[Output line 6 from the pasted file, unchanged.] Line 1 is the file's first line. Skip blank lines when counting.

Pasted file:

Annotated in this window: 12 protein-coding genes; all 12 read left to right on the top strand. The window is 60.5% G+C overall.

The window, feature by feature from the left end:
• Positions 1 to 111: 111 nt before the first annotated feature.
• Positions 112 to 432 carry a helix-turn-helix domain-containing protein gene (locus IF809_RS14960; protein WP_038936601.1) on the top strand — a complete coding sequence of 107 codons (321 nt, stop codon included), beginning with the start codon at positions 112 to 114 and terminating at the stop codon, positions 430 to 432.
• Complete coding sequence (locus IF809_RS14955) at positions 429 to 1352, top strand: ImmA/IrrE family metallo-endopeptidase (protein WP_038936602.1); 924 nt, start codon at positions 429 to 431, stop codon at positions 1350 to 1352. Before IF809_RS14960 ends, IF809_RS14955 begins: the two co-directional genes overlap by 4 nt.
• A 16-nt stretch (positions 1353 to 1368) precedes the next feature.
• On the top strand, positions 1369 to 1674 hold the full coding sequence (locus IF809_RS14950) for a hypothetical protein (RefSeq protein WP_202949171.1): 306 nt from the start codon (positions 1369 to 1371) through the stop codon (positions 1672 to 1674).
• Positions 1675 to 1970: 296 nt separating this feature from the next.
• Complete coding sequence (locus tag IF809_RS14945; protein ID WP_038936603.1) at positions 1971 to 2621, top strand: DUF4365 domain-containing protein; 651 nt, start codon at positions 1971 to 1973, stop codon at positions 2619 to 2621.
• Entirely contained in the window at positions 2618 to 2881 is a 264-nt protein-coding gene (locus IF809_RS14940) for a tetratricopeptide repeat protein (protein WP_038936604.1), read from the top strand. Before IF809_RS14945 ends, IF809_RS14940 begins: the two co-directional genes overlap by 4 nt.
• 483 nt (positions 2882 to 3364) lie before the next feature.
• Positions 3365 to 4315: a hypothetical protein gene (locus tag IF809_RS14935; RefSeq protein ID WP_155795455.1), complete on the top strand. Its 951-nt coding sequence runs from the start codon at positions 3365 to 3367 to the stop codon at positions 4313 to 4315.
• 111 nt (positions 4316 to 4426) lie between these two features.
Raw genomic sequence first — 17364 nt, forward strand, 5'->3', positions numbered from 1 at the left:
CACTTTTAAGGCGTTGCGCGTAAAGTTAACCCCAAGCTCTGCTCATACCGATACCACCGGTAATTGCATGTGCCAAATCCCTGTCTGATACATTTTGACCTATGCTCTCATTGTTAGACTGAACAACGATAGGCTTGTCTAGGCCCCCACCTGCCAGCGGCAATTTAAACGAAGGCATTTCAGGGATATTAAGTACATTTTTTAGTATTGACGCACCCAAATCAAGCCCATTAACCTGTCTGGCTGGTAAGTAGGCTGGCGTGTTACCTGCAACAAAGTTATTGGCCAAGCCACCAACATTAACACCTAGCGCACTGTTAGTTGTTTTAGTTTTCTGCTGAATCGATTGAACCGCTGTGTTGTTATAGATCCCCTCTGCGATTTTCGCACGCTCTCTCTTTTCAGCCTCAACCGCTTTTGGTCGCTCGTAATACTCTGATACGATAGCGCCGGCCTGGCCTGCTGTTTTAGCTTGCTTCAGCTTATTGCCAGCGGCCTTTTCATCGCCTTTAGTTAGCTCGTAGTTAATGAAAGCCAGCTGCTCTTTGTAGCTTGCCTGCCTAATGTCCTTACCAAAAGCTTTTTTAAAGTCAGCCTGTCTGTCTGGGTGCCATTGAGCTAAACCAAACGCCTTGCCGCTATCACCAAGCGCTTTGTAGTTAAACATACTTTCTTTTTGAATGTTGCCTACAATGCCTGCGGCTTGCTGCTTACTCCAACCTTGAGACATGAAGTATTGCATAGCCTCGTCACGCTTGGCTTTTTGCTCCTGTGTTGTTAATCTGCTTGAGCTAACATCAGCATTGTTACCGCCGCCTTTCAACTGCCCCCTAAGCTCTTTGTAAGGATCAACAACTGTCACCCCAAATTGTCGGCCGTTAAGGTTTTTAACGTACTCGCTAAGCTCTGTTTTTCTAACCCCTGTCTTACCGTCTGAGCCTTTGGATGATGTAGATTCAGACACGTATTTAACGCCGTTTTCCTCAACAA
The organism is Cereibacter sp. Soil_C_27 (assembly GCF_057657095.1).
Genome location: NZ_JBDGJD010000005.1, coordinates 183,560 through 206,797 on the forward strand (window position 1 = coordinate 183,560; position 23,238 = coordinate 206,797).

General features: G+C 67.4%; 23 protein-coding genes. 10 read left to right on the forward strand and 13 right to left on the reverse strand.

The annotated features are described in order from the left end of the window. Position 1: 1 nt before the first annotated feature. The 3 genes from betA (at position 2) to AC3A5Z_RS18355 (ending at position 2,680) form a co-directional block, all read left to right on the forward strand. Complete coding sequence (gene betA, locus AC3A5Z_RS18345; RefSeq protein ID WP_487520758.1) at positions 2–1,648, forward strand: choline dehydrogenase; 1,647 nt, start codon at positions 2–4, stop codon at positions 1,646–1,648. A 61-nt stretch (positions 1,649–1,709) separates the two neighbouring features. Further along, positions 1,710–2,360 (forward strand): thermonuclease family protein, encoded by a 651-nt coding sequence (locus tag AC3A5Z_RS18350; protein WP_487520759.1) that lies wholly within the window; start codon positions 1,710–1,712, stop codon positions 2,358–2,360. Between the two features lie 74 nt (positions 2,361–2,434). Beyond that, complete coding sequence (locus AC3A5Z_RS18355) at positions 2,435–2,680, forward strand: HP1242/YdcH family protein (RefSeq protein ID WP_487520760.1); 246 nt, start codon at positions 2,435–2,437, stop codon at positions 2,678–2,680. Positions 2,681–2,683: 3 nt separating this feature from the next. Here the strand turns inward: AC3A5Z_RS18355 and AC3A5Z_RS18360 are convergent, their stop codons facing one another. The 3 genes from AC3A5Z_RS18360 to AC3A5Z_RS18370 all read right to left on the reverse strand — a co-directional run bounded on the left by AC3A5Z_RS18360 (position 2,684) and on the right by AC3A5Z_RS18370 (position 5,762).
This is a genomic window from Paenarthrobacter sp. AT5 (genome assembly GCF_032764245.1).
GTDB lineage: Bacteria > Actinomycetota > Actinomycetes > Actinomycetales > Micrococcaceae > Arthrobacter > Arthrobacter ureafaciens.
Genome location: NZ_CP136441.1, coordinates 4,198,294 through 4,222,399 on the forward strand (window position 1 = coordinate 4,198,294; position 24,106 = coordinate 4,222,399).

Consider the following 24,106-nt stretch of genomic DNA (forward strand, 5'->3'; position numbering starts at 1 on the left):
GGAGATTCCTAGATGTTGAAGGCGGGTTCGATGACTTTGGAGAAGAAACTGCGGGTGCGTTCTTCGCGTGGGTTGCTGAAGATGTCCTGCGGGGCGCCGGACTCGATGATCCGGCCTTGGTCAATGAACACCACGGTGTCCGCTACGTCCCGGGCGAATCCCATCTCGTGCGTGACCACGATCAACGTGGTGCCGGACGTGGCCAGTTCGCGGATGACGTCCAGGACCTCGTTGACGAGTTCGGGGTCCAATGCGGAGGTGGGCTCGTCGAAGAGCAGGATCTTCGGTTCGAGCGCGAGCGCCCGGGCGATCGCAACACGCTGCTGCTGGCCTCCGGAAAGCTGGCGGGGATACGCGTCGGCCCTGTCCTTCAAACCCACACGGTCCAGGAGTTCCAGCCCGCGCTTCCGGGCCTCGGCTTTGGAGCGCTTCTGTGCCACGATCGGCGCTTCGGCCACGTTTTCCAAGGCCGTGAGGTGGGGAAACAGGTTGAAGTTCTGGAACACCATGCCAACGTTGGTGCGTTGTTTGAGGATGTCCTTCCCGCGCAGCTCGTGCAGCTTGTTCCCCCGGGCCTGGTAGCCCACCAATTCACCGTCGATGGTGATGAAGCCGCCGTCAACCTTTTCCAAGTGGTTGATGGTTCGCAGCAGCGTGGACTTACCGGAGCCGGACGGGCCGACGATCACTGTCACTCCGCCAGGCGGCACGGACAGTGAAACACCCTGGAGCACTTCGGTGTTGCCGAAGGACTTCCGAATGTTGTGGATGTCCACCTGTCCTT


• A 16-nt stretch (positions 1353 to 1368) precedes the next feature.